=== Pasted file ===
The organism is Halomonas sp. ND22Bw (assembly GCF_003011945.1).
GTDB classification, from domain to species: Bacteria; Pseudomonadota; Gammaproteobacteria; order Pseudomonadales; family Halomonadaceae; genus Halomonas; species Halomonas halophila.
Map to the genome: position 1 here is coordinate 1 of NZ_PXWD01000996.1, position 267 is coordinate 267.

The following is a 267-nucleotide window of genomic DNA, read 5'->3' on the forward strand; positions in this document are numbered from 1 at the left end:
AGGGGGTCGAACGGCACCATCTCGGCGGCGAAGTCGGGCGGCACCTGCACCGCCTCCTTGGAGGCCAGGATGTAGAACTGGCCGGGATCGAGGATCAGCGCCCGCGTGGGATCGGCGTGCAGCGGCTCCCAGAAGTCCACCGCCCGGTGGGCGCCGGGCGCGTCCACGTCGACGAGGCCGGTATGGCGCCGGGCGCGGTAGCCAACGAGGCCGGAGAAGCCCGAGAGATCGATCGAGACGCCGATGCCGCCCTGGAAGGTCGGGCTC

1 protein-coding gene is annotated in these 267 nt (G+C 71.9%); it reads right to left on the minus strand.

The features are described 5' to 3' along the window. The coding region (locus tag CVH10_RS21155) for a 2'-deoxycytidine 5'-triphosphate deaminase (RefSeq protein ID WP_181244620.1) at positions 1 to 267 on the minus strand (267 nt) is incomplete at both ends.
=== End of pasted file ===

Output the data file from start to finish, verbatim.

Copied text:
The organism is Halomonas sp. ND22Bw (assembly GCF_003011945.1).
GTDB classification, from domain to species: Bacteria; Pseudomonadota; Gammaproteobacteria; order Pseudomonadales; family Halomonadaceae; genus Halomonas; species Halomonas halophila.
Map to the genome: position 1 here is coordinate 1 of NZ_PXWD01000996.1, position 267 is coordinate 267.

The following is a 267-nucleotide window of genomic DNA, read 5'->3' on the forward strand; positions in this document are numbered from 1 at the left end:
AGGGGGTCGAACGGCACCATCTCGGCGGCGAAGTCGGGCGGCACCTGCACCGCCTCCTTGGAGGCCAGGATGTAGAACTGGCCGGGATCGAGGATCAGCGCCCGCGTGGGATCGGCGTGCAGCGGCTCCCAGAAGTCCACCGCCCGGTGGGCGCCGGGCGCGTCCACGTCGACGAGGCCGGTATGGCGCCGGGCGCGGTAGCCAACGAGGCCGGAGAAGCCCGAGAGATCGATCGAGACGCCGATGCCGCCCTGGAAGGTCGGGCTC

1 protein-coding gene is annotated in these 267 nt (G+C 71.9%); it reads right to left on the minus strand.

The features are described 5' to 3' along the window. The coding region (locus tag CVH10_RS21155) for a 2'-deoxycytidine 5'-triphosphate deaminase (RefSeq protein ID WP_181244620.1) at positions 1 to 267 on the minus strand (267 nt) is incomplete at both ends.